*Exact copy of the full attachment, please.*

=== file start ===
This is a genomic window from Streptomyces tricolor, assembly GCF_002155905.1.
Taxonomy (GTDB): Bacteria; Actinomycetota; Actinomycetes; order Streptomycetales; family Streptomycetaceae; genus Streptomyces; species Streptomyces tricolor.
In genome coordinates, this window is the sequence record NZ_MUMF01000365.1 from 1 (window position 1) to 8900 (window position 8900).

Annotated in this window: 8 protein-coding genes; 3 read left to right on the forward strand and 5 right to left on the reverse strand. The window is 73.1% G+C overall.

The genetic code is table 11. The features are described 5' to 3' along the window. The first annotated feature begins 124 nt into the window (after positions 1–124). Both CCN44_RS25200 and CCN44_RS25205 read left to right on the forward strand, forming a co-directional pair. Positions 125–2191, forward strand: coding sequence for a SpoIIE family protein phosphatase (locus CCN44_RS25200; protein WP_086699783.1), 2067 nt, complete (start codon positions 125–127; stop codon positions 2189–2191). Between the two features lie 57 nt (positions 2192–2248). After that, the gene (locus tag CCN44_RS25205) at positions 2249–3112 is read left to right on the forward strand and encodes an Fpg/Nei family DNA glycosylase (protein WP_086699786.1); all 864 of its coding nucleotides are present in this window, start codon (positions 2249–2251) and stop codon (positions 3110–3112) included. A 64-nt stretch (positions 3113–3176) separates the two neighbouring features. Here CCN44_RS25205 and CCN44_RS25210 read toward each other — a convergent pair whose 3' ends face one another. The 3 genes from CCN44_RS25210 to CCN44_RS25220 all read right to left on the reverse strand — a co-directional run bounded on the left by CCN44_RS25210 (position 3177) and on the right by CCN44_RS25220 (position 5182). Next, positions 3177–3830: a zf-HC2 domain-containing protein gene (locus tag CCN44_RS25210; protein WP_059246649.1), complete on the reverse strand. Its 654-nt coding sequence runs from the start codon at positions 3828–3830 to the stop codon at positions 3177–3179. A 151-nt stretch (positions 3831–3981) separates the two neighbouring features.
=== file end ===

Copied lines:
This is a genomic window from Streptomyces tricolor, assembly GCF_002155905.1.
Taxonomy (GTDB): Bacteria; Actinomycetota; Actinomycetes; order Streptomycetales; family Streptomycetaceae; genus Streptomyces; species Streptomyces tricolor.
In genome coordinates, this window is the sequence record NZ_MUMF01000365.1 from 1 (window position 1) to 8900 (window position 8900).

Annotated in this window: 8 protein-coding genes; 3 read left to right on the forward strand and 5 right to left on the reverse strand. The window is 73.1% G+C overall.

The genetic code is table 11. The features are described 5' to 3' along the window. The first annotated feature begins 124 nt into the window (after positions 1–124). Both CCN44_RS25200 and CCN44_RS25205 read left to right on the forward strand, forming a co-directional pair. Positions 125–2191, forward strand: coding sequence for a SpoIIE family protein phosphatase (locus CCN44_RS25200; protein WP_086699783.1), 2067 nt, complete (start codon positions 125–127; stop codon positions 2189–2191). Between the two features lie 57 nt (positions 2192–2248). After that, the gene (locus tag CCN44_RS25205) at positions 2249–3112 is read left to right on the forward strand and encodes an Fpg/Nei family DNA glycosylase (protein WP_086699786.1); all 864 of its coding nucleotides are present in this window, start codon (positions 2249–2251) and stop codon (positions 3110–3112) included. A 64-nt stretch (positions 3113–3176) separates the two neighbouring features. Here CCN44_RS25205 and CCN44_RS25210 read toward each other — a convergent pair whose 3' ends face one another. The 3 genes from CCN44_RS25210 to CCN44_RS25220 all read right to left on the reverse strand — a co-directional run bounded on the left by CCN44_RS25210 (position 3177) and on the right by CCN44_RS25220 (position 5182). Next, positions 3177–3830: a zf-HC2 domain-containing protein gene (locus tag CCN44_RS25210; protein WP_059246649.1), complete on the reverse strand. Its 654-nt coding sequence runs from the start codon at positions 3828–3830 to the stop codon at positions 3177–3179. A 151-nt stretch (positions 3831–3981) separates the two neighbouring features.